But I will say more for the Bible doctrine.

In our previous statement we mentioned that the King James Version is from the Textus Receptus Manuscripts, we believe that this (Manuscripts) is the most important place to start in order to understand the difference between Bible versions.

I maintain, therefore, that the Bible doctrine, whether we believe it or not, is conceivable by us.

He who has traversed the Great Schiedegg and the Wengun Alp, beneath the shadow of the almost vertical steeps of the Wetterhorn and the Eiger, has been awe-struck by summits so towering, and descents so profound; and yet feeble is their image of the heights and depths of the moon's Himalayas.


And yet wicked men complain that they cannot understand the Bible.

This question is answered by the first verse in the Bible: "In the beginning God created," etc.

It is He alone who can restrain the aberrations of the judgment — who can check the wanderings of the imagination — who can curb the impetuosity of the passions, and attemper the whole soul and spirit into one harmonious and well-balanced scheme of Christian character and conduct.


Has He a body, in the image of which lie could create man?

When all men do this, mankind will not only be the same as humanity; mankind will also have humanity. We see the secret of man's coming triumph: it is imageship.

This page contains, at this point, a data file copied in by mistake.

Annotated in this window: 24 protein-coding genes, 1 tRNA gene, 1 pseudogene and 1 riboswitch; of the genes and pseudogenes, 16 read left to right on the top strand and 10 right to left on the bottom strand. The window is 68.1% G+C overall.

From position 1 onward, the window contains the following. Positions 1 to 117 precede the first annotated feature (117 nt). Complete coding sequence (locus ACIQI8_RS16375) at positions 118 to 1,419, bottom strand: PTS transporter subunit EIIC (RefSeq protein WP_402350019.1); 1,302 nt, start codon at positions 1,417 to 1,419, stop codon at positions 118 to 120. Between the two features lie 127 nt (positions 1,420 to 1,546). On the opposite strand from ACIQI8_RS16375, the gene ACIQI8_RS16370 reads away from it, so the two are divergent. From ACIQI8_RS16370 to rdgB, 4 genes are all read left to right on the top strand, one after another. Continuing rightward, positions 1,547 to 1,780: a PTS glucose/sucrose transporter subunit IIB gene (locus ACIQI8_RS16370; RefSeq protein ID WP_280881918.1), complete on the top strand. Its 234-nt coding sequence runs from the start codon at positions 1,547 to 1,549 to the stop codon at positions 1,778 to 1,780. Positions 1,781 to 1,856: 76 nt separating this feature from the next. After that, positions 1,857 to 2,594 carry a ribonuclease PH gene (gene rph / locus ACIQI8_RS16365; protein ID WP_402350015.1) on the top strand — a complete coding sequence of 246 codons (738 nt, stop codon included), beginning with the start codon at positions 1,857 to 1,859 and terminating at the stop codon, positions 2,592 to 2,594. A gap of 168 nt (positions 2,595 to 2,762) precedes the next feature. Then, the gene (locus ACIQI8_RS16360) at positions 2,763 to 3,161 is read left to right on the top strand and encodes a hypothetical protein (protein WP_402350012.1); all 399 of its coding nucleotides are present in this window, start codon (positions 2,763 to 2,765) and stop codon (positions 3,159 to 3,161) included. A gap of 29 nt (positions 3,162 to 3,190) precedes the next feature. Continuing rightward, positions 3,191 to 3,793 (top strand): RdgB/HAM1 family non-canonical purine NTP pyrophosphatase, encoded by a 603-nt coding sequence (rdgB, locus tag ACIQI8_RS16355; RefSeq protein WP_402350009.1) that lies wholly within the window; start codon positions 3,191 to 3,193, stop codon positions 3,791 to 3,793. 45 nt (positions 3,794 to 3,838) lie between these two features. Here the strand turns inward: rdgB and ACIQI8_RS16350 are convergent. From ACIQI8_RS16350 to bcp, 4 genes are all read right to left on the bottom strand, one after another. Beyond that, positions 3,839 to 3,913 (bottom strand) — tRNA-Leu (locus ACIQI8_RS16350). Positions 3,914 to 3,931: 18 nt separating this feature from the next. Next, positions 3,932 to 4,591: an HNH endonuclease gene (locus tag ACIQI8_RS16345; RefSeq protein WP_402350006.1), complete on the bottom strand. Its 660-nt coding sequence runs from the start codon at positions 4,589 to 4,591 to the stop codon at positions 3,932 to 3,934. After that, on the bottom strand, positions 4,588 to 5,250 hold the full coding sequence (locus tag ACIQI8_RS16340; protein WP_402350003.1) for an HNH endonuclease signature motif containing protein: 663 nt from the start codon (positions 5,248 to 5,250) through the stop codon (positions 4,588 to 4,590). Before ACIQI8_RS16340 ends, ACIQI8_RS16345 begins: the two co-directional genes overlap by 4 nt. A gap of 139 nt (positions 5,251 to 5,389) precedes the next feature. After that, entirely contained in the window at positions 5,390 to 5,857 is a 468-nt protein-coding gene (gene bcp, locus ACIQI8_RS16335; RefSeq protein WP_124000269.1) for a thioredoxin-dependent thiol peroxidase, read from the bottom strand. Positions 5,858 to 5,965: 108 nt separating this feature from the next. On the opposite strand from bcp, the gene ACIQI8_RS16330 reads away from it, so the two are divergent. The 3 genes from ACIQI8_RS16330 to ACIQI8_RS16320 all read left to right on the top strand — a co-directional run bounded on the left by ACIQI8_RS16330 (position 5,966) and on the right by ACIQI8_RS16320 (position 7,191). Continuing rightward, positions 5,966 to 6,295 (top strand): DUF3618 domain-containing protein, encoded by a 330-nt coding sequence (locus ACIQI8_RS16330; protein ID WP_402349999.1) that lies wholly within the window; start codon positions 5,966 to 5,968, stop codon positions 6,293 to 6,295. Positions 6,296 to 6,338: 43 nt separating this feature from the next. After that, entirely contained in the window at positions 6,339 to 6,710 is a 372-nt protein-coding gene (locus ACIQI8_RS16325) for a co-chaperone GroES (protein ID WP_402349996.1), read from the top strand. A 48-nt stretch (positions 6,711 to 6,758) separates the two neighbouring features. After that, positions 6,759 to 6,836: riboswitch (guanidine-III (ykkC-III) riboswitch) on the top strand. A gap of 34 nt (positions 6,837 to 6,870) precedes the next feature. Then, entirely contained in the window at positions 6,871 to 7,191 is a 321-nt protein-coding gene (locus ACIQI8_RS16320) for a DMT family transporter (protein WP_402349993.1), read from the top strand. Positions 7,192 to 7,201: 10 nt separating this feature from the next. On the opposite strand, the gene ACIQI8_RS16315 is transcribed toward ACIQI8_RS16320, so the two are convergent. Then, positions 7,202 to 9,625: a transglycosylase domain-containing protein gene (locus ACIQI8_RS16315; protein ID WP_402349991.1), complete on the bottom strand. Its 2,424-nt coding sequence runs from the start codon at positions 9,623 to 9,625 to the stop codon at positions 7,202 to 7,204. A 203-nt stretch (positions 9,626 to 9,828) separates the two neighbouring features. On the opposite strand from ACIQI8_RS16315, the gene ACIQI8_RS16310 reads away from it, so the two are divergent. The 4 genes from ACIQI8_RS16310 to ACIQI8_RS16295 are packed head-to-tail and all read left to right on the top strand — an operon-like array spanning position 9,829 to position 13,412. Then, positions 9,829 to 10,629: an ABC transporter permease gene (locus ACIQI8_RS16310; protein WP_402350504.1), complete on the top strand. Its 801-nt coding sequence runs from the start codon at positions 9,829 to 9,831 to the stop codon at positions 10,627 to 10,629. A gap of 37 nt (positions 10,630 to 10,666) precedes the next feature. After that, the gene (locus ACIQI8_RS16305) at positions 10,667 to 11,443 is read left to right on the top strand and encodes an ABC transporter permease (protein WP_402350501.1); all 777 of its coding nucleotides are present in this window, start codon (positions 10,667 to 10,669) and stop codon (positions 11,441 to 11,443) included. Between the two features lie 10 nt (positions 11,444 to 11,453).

We too, place some traits of this image in the understanding.

Man is the image of Christ and Christ is the image of God; that is to say: Man is the image of the image of God, or God's image as seen in secondary reflection. MAN GOD'S INSPIRATION ().

In Ecce Homo is Ecce Deus. Man the image of Jesus Christ.

And as Christ's body vehicled and organed His Personality, and so enabled Him to manifest the fullness of the Godhead which dwelt in Him body-wise, so man's body was made in the image of Christ's, even that body which in His eternal foreknowledge was eternally His.

Do you ask in what respect man was made in the image of Christ?

In man's potencies of whatever kind — moral, intellectual, emotional, aesthetic — whatever power or virtue or grace there may be — in all this we behold an image of the Lord from heaven.

Introduction (I) - Imagery, symbolism and themes » …

He had a mind to know God, and affections prompting to communion with Him. And then, once more, we cannot doubt that man is declared to be made in the image of God, because he was endowed by his Maker with perpetuity of being, clothed with the attribute of endless life, placed under circumstances wherein, if he had continued upright, ample provision was made for his spiritual sustentation, until, having completed the cycle of his earthly progressions, he should be conveyed, like Enoch, in invisible silence, or like Elijah, on his chariot of fire, or like the ascending Saviour, in His beautiful garments of light and cloud, to the mansions of glory and immortality.

Christian and biblical imagery.

(). Let us shed tears of sorrow over the fallen, ruined state of man. Man is still a precious creature, amid all the ruin sin has produced. In redemption, we are exalted to dignity, happiness, and salvation. Let us seek the restoration of the Divine image on our souls; for without this, without holiness, no man can see the Lord.(